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9Adventures: How a team of volunteers is breathing life into an abandoned ski area

Volunteers are reviving Cuchara Valley Ski Area through nonprofits and a partnership with Huerfano County.

CUCHARA, Colo. — You can see the scar Cuchara Valley Ski Area's runs have carved into the side of the mountain for miles. 

For nearly two decades, that sight was the first glimpse of a coming adventure. It's where Jesse Steele learned to snowboard, and where he came to escape with friends on weekends in the late '90s.

"We'd all get in a big suburban or a bus and we'd just come up here for the weekend," he said. "It was awesome, but when it shut down, it was weird. It was like a ghost town around here."

The ski area opened in 1982. It survived several ownership changes until it shuttered in 2000. 

But Steele and a group of local volunteers are hoping to bring back Cuchara Valley Ski Area to at least some of its former glory.

"I tell you what," Steele said, "it's a little different than when I was 16,17 years old."

When the last owners left, winter commerce left with them. 

"Now we have like a four month season," Mike Moore said. He owns a bed and breakfast in town and said it's one of just three businesses that stay open year-round. "There's two of us little bed and breakfasts ... and one little gift shop."

Credit: Bryan Wendland
Businesses in Cuchara shut down for the winter. Moore's B&B is one of just three places that he says stay open all year.

He pointed out the "world-famous Dog Bar," closed for the season until Mothers' Day. 

Timbers, a gourmet restaurant, won't open again until spring. 

"There's a country store here, a liquor store and a gift shop," he said. They're all closed until warm weather returns.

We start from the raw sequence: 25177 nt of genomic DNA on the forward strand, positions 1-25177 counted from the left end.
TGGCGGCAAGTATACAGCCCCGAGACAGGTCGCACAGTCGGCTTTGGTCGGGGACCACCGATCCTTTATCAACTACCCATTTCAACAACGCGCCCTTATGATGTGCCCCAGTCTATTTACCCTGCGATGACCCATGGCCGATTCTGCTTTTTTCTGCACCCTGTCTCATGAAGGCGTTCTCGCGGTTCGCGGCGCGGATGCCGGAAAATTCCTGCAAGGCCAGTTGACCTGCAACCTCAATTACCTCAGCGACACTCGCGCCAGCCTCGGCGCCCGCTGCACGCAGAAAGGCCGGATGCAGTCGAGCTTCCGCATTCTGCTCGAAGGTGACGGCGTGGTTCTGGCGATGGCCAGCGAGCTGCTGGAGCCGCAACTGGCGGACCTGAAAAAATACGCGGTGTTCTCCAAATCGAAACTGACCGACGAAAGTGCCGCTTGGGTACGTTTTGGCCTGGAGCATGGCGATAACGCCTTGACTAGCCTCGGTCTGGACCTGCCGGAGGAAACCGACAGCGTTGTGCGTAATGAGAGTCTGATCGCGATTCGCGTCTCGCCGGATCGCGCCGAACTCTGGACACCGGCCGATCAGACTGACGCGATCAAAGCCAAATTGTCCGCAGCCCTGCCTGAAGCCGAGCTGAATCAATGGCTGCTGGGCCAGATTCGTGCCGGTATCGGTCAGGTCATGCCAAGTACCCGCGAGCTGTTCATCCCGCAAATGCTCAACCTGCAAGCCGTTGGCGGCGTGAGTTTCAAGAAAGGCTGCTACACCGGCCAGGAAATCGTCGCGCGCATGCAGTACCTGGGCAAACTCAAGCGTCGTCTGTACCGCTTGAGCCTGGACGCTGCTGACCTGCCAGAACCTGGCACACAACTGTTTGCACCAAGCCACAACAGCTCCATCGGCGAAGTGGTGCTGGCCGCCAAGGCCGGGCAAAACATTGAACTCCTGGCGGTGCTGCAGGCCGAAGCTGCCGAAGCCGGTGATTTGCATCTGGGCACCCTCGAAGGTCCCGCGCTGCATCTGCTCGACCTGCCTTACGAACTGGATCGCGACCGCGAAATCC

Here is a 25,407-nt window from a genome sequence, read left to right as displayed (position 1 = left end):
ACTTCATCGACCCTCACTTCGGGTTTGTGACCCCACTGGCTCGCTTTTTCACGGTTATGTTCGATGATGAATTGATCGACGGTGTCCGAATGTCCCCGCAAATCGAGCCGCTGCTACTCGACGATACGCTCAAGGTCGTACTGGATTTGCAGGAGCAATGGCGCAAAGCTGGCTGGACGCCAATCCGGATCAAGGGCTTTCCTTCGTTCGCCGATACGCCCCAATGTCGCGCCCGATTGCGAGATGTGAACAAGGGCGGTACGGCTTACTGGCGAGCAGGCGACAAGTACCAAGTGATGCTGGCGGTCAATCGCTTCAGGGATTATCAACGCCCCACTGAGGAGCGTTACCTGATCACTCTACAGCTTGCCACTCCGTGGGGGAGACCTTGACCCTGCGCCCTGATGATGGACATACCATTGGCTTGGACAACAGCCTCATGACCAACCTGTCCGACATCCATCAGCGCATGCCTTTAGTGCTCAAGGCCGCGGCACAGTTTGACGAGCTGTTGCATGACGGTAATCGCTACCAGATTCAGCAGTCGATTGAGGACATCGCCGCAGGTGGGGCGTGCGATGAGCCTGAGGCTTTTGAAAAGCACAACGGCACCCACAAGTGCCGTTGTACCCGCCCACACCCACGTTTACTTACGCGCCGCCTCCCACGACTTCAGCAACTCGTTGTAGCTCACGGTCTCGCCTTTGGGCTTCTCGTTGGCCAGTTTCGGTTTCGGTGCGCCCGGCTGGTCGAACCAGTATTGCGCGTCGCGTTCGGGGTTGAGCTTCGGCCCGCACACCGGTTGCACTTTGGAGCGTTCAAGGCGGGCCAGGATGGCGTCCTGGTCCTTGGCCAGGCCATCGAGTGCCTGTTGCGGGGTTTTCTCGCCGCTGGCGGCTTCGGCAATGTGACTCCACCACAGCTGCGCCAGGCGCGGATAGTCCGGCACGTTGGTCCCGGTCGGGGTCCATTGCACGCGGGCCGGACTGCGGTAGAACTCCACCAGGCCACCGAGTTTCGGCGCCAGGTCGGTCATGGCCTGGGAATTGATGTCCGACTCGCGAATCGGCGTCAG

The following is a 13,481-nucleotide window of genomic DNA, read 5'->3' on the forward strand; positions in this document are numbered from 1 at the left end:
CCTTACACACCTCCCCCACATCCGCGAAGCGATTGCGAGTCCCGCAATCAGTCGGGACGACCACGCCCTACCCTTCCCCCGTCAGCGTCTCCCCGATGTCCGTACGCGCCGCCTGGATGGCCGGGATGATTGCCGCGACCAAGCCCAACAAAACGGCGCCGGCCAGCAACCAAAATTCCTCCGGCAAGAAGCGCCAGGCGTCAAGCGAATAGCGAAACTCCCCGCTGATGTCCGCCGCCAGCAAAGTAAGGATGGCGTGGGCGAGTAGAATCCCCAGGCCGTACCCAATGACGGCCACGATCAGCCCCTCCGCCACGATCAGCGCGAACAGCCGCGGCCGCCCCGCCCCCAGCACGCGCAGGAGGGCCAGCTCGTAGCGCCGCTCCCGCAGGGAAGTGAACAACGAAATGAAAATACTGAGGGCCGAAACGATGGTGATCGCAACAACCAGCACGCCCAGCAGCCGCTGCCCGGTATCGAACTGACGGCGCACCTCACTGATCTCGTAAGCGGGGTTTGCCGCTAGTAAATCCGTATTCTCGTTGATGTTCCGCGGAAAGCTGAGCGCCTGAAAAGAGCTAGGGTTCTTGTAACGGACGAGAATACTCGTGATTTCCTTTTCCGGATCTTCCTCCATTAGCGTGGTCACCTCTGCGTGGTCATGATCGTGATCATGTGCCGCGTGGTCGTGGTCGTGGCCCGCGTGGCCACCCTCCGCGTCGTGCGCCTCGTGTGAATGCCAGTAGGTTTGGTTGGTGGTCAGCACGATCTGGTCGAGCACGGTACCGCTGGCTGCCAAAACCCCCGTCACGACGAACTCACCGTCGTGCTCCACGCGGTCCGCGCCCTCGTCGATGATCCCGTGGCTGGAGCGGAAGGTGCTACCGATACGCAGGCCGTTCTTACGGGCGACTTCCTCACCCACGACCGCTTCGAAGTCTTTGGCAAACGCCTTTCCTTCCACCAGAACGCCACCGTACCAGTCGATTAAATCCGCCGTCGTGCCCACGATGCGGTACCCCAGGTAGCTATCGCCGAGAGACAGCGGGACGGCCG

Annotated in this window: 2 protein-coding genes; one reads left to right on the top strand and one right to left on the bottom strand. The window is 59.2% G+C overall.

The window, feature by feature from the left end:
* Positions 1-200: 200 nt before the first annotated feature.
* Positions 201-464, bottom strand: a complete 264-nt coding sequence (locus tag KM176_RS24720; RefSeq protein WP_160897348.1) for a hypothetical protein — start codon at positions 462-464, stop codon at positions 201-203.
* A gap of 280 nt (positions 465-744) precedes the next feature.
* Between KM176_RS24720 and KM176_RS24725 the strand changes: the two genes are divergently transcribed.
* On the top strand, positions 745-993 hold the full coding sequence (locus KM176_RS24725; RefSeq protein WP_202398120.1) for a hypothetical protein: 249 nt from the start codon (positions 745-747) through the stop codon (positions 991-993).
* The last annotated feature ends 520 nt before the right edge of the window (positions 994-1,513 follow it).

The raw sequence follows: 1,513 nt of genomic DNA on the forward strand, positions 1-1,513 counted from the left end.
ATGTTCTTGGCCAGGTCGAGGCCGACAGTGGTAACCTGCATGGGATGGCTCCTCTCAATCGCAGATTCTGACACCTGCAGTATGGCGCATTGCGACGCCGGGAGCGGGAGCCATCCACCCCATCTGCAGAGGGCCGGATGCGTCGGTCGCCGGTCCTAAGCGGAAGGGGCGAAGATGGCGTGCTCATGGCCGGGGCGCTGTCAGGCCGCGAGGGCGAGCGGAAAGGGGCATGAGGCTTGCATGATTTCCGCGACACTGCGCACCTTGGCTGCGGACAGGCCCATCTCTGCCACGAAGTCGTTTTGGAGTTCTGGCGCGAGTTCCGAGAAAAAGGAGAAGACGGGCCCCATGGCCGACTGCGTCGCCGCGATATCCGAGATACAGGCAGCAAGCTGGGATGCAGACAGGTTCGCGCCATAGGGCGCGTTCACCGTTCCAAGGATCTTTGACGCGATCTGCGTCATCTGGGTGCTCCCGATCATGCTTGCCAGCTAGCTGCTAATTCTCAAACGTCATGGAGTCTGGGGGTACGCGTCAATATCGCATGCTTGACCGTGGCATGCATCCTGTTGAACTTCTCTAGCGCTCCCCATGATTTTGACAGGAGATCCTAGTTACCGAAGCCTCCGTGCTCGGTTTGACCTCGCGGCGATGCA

"When the ski area was open, most of the restaurants stayed open all winter," Moore said. 

Business might stick around when the snow starts falling again if Moore and the local volunteers can succeed in restoring the ski area. 

Huerfano County formed the Cuchara Foundation to raise money to open a park at the base of the slopes. Moore is the treasurer of that group and works with secretary Lois Adams, who's secured several grants that, along with generous donations, keep Cuchara Mountain open year round.

"I've just fallen in love with it," Adams said. "The circumstances here right now seem perfect to have this evolve and have this help the whole Huerfano county."

The park has a disc golf course, hosts music festivals and is working with the forest service to become a trailhead for hiking through San Isabel National Forest.

Moore and company hope to get chair four certified this spring and insured in time to open the ski area for the 2021 season. Until then, people using the park have to ski in or hike up the mountain to ski, ride or sled down it. 

"We've had 50 to almost 100 people boarding, sledding on the weekends," Moore said. 

Credit: Bryan Wendland
Volunteers use snowmobiles that pull grooming equipment to groom runs at Cuchara Valley Ski Area. They're hoping to acquire a snow cat before next season.

This winter is acting as a practice run for the all-volunteer crew. Chair operators with decades of experience from Winter Park and Taos, New Mexico are working out the kinks and Steele and others use snowmobiles with grooming equipment attached to pack down the powder whenever it snows. 

"It's neat to be able to groom it and get it worked to where the snow will stay," he said. 

The volunteers are also operating a $20 million snowmaking system left behind by the previous owners. A key tool in this part of Colorado, which doesn't see as much snow as others. 

"Northern Colorado gets good snow three out of every four years," Moore said. "Cuchara gets good snow one out of every four."

If the group succeeds, Lift Four will be the only one operating for years. They'd have to get permits from the Forest Service to get any others running. But that's just fine for Moore, who said he doesn't want Cuchara to change much at all. 

"We just want it to get big enough," he said. "We don't want a four-lane freeway coming through our little 'burb. Our two-lane highway is big enough."

When he's not voluntarily grooming after snowstorms or running the renovated warming hut with his wife, Steele takes the opportunity to get some turns in on the runs where he learned to snowboard. 

"For what we're doing, I think we can keep this lower part of the park workable pretty easy," he said. 

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